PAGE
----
1892), and much more fully in a chapter I wrote for 
Edward Carpenter's Forecasts of the Coming Cen- 


tury, published in 1897. This chapter I re- 
published, with some important additional facts and 
arguments,, in 1900, in my Studies, Scientific and 
Social; yet all appears to have been in vain. If 
the authors of the " Unemployed Workmen Bill " 
had drawn it so as to follow closely Mr. Mills' 
scheme, and had fully explained this scheme in their 
speeches by means of the facts, illustrations, and 
methods so well and concisely given in his book, I 
feel sure that the result of the debate would have 
been very different, and that not only Socialists, but 
the whole body of Labour Members, a large 
majority of Liberals, and even many Conservatives, 
would have voted in its favour; in which case the 
Government would have been obliged either to adopt 
it, or to bring in a Bill of their own on similar lines. 
The chief reason why Mr. Mills' scheme, if em- 
bodied in a Bill, should, and I think would, receive 
the support of a large majority in the present House 
of Commons is, that it utilises and combines in an 
admirable manner the most important, and at the 
same time the least disputable, methods of both 
Socialism and Individualism. To illustrate this I 
will give a few condensed extracts from his 
summary of the main features of his proposals, with 
some remarks of my own. 

(1) In each county or union, tracts of land from 
2,000 acres upwards shall be purchased or taken 
over by the State or Local Authority, and be pre- 
pared v/ith suitable houses, buildings, tools, 
machines, etc., for the accommodation of about 
4,000 or 5,000 occupants, men, women, and 
children; with skilled foremen and organisers to 
carry out the various operations of agriculture, and 
the trades and manufactures required to produce 
food, clothing, and other necessaries for the in- 

(2) It is shown, by the facts and calculations of 
experts, that the labour of a properly assorted popu- 
lation, for four hours daily, will, when in full 
working order (say after a year), produce all the 
necessaries of life in abundance. One hour more is 
added for the costs of skilled supervision and 


another hour for the maintenance and 'schooling of 
the children, and for the support of the aged and 
the sick as they arise. 

(3) In order to effect this the ordinary methods 
and rules of the best kinds of industrial work must 
be adopted ; but, after working hours, all will be as 
completely free from control by the various indus- 
trial officials as the people of any prosperous and 
well-ordered town or village.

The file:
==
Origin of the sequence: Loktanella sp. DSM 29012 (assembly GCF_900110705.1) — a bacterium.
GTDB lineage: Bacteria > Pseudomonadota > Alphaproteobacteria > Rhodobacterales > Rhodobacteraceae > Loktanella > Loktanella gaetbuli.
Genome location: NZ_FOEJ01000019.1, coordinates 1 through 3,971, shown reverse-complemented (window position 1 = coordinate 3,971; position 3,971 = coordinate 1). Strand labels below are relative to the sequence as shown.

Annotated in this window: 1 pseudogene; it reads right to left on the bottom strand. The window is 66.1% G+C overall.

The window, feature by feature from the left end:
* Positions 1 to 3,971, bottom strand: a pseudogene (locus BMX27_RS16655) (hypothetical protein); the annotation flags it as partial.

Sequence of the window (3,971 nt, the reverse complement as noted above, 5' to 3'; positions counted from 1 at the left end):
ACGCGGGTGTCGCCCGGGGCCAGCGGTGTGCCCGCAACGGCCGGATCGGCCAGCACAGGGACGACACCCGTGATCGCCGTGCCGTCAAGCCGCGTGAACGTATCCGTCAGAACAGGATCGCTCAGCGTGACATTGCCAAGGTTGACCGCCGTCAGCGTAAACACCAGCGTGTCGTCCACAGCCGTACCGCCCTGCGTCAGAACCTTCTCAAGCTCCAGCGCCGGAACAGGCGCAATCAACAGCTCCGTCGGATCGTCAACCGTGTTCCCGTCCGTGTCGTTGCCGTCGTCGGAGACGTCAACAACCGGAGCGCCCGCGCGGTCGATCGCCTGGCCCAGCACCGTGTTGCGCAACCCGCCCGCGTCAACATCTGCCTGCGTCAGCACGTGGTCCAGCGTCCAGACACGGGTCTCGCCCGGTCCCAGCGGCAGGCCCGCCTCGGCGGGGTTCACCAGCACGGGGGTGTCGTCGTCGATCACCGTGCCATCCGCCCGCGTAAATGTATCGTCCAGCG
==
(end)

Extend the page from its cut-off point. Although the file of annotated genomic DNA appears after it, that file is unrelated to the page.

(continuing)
(4) That the director of each of the Co-operative 
estates shall encourage the workers to make their 
homes and work-places as healthful, convenient, and 
beautiful as possible, giving them advice as to how 
this can best be done, and assistance in doing it. 

(5) That for work done co-operatively no money 
wages shall be paid, the equivalent of such work 
being the whole net -produce of the labour. This 
will be the provision of comfortable homes, 
abundance of good food and fuel, with a good 
supply of clothing, the latter being chosen by each 
person from a variety of suitable material and 
design kept in the stores. In addition to this, the 
children would all receive the best education, and 
as they grew up would each be trained in accordance 
with their faculties or tastes, in two or three useful 

At least four-fifths of all the work on the estate 
shall be done for home consumption, not for sale. 

(6) Every worker will be enabled to employ his 
spare time for his own use or profit, so as to obtain 
any luxuries or pleasures he might desire. Some 
would have land on which to raise choice fruits or 
vegetables for sale ; others a workshop ; the young 
women might do dressmaking, or open shops for the 
supply of small luxuries not produced co-opera- 
tively. All they required would be supplied at 
wholesale price, to be repaid by instalments out of 
the profits. 

On this subject Mr. Mills well remarks : " I can 
easily imagine that for the sake of the retriever, the 
pigeons, the tobacco, the poultry or rabbits, the 
greenhouse, the bicycle, the piano, the library, the 
concert, or the theatre, many morning and evening 


industries would spring up quickly, without any 
other stimulus from the director than that which 
exists in every human heart. The acquisition of the 
luxuries of life might well be left to the ingenuity 
and activity of private enterprise." 

I would myself further suggest that the rules 
and restrictions on these estates should be as few 
as possible, and only such as are absolutely essential 
for the comfort and well-being of all. Especially 
should all healthful amusements and social enjoy- 
ments be provided for ; while such serious offences as 
repeated drunkenness, immorality, or violence 
should be punished by absolute dismissal or ex- 

It should be made quite clear from the first that 
these estates or colonies are established for the 
provision of -permanent and enjoyable homes for all